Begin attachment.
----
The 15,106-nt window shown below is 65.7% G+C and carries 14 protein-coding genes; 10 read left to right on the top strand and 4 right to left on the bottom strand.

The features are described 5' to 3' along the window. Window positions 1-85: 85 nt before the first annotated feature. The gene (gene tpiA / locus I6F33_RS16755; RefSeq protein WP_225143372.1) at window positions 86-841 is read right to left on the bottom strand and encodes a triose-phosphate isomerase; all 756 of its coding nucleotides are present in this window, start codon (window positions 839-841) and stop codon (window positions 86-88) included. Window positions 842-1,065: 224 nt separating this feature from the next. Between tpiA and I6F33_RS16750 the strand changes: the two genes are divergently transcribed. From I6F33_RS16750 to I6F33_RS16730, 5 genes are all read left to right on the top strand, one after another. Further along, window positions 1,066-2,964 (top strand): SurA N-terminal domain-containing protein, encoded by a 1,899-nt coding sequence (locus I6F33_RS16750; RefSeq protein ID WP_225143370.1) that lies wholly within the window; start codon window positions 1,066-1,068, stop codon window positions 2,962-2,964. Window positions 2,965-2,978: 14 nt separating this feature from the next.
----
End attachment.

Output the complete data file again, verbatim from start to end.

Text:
The 15,106-nt window shown below is 65.7% G+C and carries 14 protein-coding genes; 10 read left to right on the top strand and 4 right to left on the bottom strand.

The features are described 5' to 3' along the window. Window positions 1-85: 85 nt before the first annotated feature. The gene (gene tpiA / locus I6F33_RS16755; RefSeq protein WP_225143372.1) at window positions 86-841 is read right to left on the bottom strand and encodes a triose-phosphate isomerase; all 756 of its coding nucleotides are present in this window, start codon (window positions 839-841) and stop codon (window positions 86-88) included. Window positions 842-1,065: 224 nt separating this feature from the next. Between tpiA and I6F33_RS16750 the strand changes: the two genes are divergently transcribed. From I6F33_RS16750 to I6F33_RS16730, 5 genes are all read left to right on the top strand, one after another. Further along, window positions 1,066-2,964 (top strand): SurA N-terminal domain-containing protein, encoded by a 1,899-nt coding sequence (locus I6F33_RS16750; RefSeq protein ID WP_225143370.1) that lies wholly within the window; start codon window positions 1,066-1,068, stop codon window positions 2,962-2,964. Window positions 2,965-2,978: 14 nt separating this feature from the next.